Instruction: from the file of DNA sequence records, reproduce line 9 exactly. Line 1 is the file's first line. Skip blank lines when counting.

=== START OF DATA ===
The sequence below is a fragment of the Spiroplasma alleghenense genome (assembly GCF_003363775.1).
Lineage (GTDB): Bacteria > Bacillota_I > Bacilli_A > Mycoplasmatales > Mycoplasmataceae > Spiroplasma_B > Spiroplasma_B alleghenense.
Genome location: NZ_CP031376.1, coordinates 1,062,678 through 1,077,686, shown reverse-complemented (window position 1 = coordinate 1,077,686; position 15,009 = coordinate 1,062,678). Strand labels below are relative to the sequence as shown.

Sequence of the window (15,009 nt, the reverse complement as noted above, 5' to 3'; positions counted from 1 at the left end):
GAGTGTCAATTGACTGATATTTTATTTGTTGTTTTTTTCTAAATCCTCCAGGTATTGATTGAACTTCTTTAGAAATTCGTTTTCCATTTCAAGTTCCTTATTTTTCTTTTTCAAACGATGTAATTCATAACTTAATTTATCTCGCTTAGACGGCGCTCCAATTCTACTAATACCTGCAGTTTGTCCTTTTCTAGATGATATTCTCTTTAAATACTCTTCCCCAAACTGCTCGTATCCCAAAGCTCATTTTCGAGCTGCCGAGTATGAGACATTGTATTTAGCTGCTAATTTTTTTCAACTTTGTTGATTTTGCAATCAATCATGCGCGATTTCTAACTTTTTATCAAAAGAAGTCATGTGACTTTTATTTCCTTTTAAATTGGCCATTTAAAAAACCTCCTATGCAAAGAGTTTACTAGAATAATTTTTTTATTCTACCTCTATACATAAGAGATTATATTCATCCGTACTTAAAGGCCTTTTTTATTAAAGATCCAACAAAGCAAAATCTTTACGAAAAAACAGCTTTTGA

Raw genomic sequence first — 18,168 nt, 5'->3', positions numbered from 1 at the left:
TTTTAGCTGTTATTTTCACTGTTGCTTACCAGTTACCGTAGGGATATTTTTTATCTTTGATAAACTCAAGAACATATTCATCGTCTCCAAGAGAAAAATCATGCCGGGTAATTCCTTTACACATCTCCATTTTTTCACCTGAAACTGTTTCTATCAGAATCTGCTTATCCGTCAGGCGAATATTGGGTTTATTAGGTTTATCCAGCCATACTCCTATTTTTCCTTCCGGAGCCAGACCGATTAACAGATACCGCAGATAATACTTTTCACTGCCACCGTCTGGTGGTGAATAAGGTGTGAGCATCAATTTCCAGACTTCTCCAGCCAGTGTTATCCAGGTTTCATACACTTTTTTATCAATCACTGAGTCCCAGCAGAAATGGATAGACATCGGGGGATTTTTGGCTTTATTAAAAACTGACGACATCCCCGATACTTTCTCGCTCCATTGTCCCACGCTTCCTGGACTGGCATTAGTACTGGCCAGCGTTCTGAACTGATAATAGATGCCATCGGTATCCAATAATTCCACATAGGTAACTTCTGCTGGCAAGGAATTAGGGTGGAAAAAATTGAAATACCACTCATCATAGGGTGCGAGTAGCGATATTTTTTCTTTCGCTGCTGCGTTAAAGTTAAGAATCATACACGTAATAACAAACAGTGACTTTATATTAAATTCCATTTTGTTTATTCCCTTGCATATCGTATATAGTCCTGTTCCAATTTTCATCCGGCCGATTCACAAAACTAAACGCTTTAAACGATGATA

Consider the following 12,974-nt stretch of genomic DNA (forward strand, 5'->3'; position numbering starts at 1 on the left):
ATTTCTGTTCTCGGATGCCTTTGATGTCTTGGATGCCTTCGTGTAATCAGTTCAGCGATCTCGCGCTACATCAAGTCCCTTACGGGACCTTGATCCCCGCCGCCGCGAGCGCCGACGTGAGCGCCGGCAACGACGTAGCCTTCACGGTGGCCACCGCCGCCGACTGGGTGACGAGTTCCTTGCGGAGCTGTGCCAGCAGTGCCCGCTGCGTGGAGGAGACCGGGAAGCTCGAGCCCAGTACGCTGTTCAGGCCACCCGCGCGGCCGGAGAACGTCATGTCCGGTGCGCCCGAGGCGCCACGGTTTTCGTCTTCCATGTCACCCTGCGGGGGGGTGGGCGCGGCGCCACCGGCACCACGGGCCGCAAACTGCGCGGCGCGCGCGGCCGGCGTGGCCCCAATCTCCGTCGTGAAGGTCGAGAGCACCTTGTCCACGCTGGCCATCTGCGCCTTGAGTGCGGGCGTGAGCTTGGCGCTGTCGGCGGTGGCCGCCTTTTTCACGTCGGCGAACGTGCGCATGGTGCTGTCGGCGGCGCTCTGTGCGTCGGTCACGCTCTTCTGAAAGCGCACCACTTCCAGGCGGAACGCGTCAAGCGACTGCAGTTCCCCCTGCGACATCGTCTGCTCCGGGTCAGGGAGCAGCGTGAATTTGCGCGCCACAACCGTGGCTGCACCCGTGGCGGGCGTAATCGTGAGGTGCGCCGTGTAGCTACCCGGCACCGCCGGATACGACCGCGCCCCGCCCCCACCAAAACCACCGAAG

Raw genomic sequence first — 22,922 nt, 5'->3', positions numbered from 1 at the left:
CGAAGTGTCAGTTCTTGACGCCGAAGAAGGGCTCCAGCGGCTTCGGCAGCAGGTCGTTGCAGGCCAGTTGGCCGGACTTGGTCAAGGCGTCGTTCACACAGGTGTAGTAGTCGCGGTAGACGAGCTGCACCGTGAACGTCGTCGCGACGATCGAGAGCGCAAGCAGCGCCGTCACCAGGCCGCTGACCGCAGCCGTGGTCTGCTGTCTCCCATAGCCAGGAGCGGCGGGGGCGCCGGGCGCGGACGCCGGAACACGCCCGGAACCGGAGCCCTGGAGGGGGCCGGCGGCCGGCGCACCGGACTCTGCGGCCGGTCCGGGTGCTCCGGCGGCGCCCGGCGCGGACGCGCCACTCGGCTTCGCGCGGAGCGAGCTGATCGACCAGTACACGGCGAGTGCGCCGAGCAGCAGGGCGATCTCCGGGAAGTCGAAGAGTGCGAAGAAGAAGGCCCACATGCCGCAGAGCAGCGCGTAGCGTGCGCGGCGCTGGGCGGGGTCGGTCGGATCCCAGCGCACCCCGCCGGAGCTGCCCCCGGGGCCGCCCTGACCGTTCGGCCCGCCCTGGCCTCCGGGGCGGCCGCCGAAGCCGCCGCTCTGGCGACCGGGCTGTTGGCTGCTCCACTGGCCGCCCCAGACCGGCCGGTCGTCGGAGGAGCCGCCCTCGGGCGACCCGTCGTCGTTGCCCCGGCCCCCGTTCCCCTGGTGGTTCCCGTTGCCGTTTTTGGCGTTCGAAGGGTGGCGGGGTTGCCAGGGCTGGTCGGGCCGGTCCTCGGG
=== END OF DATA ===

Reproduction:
ATTTCTGTTCTCGGATGCCTTTGATGTCTTGGATGCCTTCGTGTAATCAGTTCAGCGATCTCGCGCTACATCAAGTCCCTTACGGGACCTTGATCCCCGCCGCCGCGAGCGCCGACGTGAGCGCCGGCAACGACGTAGCCTTCACGGTGGCCACCGCCGCCGACTGGGTGACGAGTTCCTTGCGGAGCTGTGCCAGCAGTGCCCGCTGCGTGGAGGAGACCGGGAAGCTCGAGCCCAGTACGCTGTTCAGGCCACCCGCGCGGCCGGAGAACGTCATGTCCGGTGCGCCCGAGGCGCCACGGTTTTCGTCTTCCATGTCACCCTGCGGGGGGGTGGGCGCGGCGCCACCGGCACCACGGGCCGCAAACTGCGCGGCGCGCGCGGCCGGCGTGGCCCCAATCTCCGTCGTGAAGGTCGAGAGCACCTTGTCCACGCTGGCCATCTGCGCCTTGAGTGCGGGCGTGAGCTTGGCGCTGTCGGCGGTGGCCGCCTTTTTCACGTCGGCGAACGTGCGCATGGTGCTGTCGGCGGCGCTCTGTGCGTCGGTCACGCTCTTCTGAAAGCGCACCACTTCCAGGCGGAACGCGTCAAGCGACTGCAGTTCCCCCTGCGACATCGTCTGCTCCGGGTCAGGGAGCAGCGTGAATTTGCGCGCCACAACCGTGGCTGCACCCGTGGCGGGCGTAATCGTGAGGTGCGCCGTGTAGCTACCCGGCACCGCCGGATACGACCGCGCCCCGCCCCCACCAAAACCACCGAAG